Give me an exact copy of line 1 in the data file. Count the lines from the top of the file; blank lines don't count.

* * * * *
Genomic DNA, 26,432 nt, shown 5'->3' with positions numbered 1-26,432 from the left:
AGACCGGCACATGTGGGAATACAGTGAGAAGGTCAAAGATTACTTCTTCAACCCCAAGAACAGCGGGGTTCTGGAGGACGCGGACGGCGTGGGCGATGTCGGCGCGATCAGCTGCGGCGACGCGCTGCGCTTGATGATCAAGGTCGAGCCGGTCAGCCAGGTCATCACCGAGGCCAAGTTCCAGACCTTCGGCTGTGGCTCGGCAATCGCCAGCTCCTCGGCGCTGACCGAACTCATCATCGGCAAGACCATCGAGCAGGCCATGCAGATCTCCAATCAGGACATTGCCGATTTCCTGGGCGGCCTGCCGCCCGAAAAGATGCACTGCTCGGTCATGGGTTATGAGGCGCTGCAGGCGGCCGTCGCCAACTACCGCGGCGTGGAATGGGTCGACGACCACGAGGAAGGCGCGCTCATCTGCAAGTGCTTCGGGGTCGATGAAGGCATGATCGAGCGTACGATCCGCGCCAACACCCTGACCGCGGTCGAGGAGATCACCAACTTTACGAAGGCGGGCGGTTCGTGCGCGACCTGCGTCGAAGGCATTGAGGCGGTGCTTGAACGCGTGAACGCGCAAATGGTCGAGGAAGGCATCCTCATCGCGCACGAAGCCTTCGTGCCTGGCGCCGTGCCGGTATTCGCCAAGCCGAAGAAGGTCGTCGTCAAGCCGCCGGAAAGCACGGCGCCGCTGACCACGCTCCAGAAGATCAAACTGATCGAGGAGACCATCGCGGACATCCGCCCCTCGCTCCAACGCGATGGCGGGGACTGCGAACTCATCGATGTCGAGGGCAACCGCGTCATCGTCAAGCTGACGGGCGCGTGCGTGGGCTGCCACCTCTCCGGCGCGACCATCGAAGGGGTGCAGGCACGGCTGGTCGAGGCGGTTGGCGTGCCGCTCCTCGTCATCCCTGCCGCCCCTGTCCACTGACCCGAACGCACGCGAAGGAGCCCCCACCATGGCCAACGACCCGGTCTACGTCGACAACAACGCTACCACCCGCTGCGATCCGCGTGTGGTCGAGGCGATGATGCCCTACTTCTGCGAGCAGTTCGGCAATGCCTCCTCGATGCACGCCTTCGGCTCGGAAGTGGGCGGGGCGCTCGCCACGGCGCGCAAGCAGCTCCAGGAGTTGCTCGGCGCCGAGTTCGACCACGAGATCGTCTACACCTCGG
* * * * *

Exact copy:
Genomic DNA, 26,432 nt, shown 5'->3' with positions numbered 1-26,432 from the left: